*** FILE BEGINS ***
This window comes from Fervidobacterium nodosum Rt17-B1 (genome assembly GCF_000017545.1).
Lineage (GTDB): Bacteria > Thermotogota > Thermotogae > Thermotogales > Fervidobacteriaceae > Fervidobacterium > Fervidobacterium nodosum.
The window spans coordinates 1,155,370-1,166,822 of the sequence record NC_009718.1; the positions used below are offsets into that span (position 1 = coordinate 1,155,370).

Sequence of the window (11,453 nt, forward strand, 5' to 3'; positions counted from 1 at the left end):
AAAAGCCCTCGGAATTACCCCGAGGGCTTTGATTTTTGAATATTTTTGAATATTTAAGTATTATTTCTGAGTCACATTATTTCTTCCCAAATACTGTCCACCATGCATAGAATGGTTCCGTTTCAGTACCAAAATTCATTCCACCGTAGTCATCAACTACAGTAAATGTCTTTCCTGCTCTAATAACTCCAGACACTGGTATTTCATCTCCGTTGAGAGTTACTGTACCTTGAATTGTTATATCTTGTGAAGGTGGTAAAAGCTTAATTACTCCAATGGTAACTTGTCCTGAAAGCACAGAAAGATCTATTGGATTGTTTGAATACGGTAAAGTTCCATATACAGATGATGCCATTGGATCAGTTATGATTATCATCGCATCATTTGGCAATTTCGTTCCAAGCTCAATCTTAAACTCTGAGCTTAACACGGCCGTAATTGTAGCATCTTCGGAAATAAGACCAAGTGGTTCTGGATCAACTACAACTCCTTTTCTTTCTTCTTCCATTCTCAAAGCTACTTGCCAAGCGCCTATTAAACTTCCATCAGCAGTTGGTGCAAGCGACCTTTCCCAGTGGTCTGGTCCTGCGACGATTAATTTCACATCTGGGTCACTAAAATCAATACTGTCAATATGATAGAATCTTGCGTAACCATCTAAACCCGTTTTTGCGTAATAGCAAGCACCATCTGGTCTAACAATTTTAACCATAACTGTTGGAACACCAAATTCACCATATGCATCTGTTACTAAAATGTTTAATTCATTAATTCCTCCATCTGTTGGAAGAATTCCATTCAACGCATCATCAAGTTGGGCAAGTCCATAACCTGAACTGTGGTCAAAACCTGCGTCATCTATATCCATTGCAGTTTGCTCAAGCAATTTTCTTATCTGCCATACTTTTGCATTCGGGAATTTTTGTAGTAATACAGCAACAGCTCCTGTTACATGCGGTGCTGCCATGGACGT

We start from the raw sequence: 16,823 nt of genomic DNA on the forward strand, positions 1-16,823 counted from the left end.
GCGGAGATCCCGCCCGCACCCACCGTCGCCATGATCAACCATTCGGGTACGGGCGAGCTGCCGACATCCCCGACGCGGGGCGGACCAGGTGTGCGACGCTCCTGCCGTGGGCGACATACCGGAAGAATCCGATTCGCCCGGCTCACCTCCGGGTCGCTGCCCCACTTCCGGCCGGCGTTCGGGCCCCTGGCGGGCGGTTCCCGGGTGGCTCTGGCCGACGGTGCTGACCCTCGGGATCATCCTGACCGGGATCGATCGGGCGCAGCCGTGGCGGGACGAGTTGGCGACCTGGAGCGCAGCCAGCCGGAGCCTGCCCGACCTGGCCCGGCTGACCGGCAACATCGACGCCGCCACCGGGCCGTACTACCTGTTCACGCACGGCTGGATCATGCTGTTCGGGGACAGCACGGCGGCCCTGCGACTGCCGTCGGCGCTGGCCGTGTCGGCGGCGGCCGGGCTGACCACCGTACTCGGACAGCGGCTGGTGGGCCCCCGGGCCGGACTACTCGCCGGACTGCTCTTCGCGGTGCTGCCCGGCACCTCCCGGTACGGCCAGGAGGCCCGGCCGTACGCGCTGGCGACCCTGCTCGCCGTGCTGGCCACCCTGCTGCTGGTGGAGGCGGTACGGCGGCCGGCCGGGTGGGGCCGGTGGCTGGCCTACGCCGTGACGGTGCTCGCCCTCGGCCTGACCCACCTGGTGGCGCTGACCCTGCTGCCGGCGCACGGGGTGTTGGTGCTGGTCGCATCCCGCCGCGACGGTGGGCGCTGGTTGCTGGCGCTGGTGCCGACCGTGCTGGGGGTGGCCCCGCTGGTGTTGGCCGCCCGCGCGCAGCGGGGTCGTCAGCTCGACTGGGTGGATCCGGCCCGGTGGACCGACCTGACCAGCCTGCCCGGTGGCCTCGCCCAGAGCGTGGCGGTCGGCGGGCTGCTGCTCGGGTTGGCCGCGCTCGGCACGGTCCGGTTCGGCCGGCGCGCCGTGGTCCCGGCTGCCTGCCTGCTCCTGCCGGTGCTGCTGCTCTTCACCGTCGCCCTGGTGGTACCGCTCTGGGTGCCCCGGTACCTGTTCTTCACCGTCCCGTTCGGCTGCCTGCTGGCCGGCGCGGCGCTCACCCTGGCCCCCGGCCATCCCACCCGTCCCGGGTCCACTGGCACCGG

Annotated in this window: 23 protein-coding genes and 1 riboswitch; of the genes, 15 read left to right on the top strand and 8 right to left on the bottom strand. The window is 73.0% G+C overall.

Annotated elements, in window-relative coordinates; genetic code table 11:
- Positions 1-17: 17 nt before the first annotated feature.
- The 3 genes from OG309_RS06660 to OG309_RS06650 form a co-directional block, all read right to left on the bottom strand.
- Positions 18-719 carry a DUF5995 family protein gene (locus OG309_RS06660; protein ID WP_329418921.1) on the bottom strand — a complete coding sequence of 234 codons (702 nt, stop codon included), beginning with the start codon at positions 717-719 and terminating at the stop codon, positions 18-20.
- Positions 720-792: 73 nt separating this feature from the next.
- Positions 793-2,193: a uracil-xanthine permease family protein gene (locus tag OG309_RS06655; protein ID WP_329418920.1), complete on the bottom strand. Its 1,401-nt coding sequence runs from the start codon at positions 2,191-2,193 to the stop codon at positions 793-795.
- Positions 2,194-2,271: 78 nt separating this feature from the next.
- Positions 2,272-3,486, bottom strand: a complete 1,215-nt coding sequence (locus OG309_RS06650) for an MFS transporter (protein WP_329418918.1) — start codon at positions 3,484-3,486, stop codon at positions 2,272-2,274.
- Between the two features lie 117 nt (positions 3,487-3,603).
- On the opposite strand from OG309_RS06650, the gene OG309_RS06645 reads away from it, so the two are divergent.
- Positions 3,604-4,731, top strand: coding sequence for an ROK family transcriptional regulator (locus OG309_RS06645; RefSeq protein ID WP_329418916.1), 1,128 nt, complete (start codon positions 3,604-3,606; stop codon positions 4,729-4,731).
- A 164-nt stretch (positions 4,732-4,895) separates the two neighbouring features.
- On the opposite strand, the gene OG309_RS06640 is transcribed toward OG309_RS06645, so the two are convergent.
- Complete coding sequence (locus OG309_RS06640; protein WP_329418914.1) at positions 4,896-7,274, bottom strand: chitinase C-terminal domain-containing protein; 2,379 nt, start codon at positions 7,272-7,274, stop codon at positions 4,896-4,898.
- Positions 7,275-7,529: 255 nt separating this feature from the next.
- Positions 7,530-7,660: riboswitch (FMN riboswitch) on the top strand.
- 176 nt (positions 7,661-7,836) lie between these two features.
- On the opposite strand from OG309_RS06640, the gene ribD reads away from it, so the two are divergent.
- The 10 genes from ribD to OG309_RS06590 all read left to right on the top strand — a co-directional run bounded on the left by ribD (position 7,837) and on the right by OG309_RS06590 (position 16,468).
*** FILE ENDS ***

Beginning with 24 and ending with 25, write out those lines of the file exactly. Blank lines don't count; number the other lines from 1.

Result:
- Positions 7,530-7,660: riboswitch (FMN riboswitch) on the top strand.
- 176 nt (positions 7,661-7,836) lie between these two features.